Torah E-Thought: An immovable object
This Week at Chabad Lubavitch Leeds

Light Candles in Leeds :

Friday, 21st July  7:45pm
Shabbat Ends,
10:24 pm
Torah Portion: 

Chabad Lubavitch Leeds   Email: [email protected]   Phone:

Message from the Rabbi
Dear Friend,

This week is our monthly ladies kiddush at Chabad Lubavitch Leeds. If you’ve never been before, why not come and see what it is all about? Services start at 10am and the Ladies Kiddush will be at 12.15pm

There is still time to book for Camp Gan Israel Summer Camp and we’re counting down the days with throwback pictures on Facebook and Instagram from over 40 years of camp. Follow Chabad Lubavitch Leeds on social media and see who you can recognise! Our highlights schedule is online, and bookings are open here .

Wishing you a Good Shabbos,

Rabbi Eli Pink
Director of Education
Chabad Lubavitch Leeds


  This week we begin the book of Devarim (Deuteronomy), which opens with the portion of Devarim. The entire book is a 37 day speech by Moses - the longest sermon in history! He reminds the Jews of all the events that have occurred to them since they had left Egypt.

At the very beginning of the portion, Moses tells how G-d had informed the Jews that they had 'sat around this mountain for long enough, turn away and journey onwards.'

The mountain that G-d was talking about was Mount Sinai. The Jewish people had received the Torah and spent almost a year studying it and basking in G-d’s glory. Suddenly G-d was telling them ‘enough!’

Striving to move forward is a vital component of the Jewish religion. When prayers become rote and practice becomes stagnant, then decline is not far behind. However, progress for progress’ sake is not the goal. To move forward we lean on our past. We may have been told to move from Mount Sinai, but we were taking Mount Sinai with us.

There is the humorous anecdote told about an American warship steaming off the coast of Canada, when their radar showed a blip dead ahead.

The radio operator sends out a message, ‘This is the USS Abraham Lincoln, please alter your position by 15 degrees to avoid collision.’
‘Message to USS Abraham Lincoln,’ comes the curt reply, ‘move your position 15 degrees.’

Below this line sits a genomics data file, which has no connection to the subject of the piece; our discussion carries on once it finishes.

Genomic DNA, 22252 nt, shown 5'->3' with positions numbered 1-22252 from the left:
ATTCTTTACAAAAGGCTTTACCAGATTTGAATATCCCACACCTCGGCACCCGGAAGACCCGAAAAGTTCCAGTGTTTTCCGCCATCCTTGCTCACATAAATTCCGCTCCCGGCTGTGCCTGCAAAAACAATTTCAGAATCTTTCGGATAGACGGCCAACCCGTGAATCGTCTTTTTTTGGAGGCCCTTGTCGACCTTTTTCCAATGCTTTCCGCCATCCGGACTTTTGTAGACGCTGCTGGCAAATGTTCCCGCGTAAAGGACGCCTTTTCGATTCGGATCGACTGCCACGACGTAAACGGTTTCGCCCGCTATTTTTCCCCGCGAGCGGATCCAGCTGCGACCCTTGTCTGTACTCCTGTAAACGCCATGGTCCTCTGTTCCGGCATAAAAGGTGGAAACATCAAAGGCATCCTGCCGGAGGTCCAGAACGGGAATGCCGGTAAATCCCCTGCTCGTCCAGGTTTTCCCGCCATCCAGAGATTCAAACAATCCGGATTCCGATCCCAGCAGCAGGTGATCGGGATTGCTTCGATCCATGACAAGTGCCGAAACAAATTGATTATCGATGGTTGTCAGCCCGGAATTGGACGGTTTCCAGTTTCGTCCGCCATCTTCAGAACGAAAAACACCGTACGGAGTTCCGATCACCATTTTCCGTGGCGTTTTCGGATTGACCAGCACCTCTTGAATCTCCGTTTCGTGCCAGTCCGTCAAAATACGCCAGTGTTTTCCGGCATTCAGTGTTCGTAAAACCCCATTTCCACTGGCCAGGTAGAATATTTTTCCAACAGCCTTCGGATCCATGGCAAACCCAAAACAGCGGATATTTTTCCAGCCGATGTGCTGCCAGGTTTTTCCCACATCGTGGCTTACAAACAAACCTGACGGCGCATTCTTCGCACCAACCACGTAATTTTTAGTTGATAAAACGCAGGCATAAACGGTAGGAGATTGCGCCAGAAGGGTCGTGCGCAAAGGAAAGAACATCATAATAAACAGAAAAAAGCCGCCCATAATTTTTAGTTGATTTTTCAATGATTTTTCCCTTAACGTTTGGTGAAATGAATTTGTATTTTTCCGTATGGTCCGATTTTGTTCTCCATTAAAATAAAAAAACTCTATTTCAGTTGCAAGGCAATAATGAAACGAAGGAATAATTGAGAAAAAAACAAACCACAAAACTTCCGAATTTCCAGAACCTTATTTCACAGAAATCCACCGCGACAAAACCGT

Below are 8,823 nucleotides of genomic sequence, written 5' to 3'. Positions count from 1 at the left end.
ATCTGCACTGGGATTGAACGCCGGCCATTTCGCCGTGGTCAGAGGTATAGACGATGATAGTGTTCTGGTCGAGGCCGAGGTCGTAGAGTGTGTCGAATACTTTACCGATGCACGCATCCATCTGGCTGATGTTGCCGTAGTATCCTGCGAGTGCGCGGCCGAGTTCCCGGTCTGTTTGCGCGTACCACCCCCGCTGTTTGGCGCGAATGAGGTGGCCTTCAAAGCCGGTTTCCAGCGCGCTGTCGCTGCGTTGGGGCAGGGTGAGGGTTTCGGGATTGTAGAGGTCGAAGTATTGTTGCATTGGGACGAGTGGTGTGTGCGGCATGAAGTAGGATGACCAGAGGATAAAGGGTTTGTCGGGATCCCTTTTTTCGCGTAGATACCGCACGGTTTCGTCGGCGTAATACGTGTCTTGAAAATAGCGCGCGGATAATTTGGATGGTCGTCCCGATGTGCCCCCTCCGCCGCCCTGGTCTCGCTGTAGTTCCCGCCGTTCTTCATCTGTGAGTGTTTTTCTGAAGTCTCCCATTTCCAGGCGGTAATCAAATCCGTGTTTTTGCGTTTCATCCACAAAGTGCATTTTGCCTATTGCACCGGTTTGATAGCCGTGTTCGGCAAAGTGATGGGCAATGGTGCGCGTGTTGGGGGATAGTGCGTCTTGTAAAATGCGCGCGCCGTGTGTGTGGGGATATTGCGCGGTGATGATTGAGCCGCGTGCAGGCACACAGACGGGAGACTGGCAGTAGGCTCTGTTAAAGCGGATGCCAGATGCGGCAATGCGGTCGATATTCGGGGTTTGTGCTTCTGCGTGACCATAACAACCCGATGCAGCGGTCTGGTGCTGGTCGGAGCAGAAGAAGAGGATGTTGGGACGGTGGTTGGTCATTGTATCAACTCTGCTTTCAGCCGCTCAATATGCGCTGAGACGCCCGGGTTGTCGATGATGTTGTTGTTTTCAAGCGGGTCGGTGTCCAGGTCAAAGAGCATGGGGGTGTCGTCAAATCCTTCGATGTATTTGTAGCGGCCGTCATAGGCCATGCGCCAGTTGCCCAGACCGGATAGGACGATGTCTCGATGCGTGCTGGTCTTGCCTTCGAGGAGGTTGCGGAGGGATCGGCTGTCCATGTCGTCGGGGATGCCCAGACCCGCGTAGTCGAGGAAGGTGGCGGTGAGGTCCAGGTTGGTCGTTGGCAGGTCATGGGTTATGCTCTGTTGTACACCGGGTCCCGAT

The captain, incensed, gets on the radio. ‘This is the captain of USS Abraham Lincoln, the second largest ship in the US navy. If you do not alter your position, we will be forced to take measures against you to protect our ship.’
‘Message to USS Abraham Lincoln,’ comes the reply. ‘We are a lighthouse. Your call.’

The Torah is our mountain. We encounter challenges, we move on, we move forward, but throughout it all the Torah remains steadfast for us. It should not and can not be moved to suit our needs. To treat the Torah otherwise would be to change the Torah from a Divine Blueprint to a human code.

The mountain remains; it is the Jewish nation that must do the navigating.

CGI Highlights Flyer

Upcoming Events
Light candles
Friday, Jul. 21, 2023 - 7:45 pm
Shabbat Service
Shabbat, Jul. 22, 2023 - 10:00 am
Light candles
Friday, Jul. 28, 2023 - 7:35 pm
Shabbat Service
Shabbat, Jul. 29, 2023 - 10:00 am
CGI Summer Camp
Monday, Jul. 31, 2023 - 9:00 am - 3:30 pm
CGI Summer Camp
Tuesday, Aug. 1, 2023 - 9:00 am - 3:30 pm
CGI Summer Camp
Wednesday, Aug. 2, 2023 - 9:00 am - 3:30 pm
CGI Summer Camp
Thursday, Aug. 3, 2023 - 9:00 am - 3:30 pm
CGI Summer Camp
Friday, Aug. 4, 2023 - 9:00 am - 3:30 pm
Light candles
Friday, Aug. 4, 2023 - 7:30 pm
CGI Summer Camp
Shabbat, Aug. 5, 2023 - 9:00 am - 3:30 pm
CGI Summer Camp
Sunday, Aug. 6, 2023 - 9:00 am - 3:30 pm
CGI Summer Camp
Monday, Aug. 7, 2023 - 9:00 am - 3:30 pm
CGI Summer Camp
Tuesday, Aug. 8, 2023 - 9:00 am - 3:30 pm
CGI Summer Camp
Wednesday, Aug. 9, 2023 - 9:00 am - 3:30 pm
Ladies Kiddush
Join us for the Ladies Kiddush at 12:15pm
Last HCC of the School year.
Service Times

Friday night servive 7:45pm

Shabbat morning 10:00am

Sunday morning 8:30am

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Parshah in a Nutshell

Parshat Devarim

The name of the Parshah, "Devarim," means "the words" and it is found in Deuteronomy 1:1.

On the first of Shevat (thirty-seven days before his passing), Moses begins his repetition of the Torah to the assembled children of Israel, reviewing the events that occurred and the laws that were given in the course of their forty-year journey from Egypt to Sinai to the Promised Land, rebuking the people for their failings and iniquities, and enjoining them to keep the Torah and observe its commandments in the land that G‑d is giving them as an eternal heritage, into which they shall cross after his death.

Moses recalls his appointment of judges and magistrates to ease his burden of meting out justice to the people and teaching them the word of G‑d; the journey from Sinai through the great and fearsome desert; the sending of the spies and the people’s subsequent spurning of the Promised Land, so that G‑d decreed that the entire generation of the Exodus would die out in the desert. “Also against me,” says Moses, “was G‑d angry for your sake, saying: You, too, shall not go in there.”

Moses also recounts some more recent events: the refusal of the nations of Moab and Ammon to allow the Israelites to pass through their countries; the wars against the Emorite kings Sichon and Og, and the settlement of their lands by t he tribes of Reuben and Gad and part of the tribe of Manasseh; and Moses’ message to his successor, Joshua, who will take the people into the Land and lead them in the battles for its conquest: “Fear them not, for the L‑rd your G‑d, He shall fight for you.”

Learn: Devarim in Depth
Browse: Devarim Parshah Columnists
Prep: Devar Torah Q&A for Devarim
Read: Haftarah in a Nutshell
Play: Devarim Parshah Quiz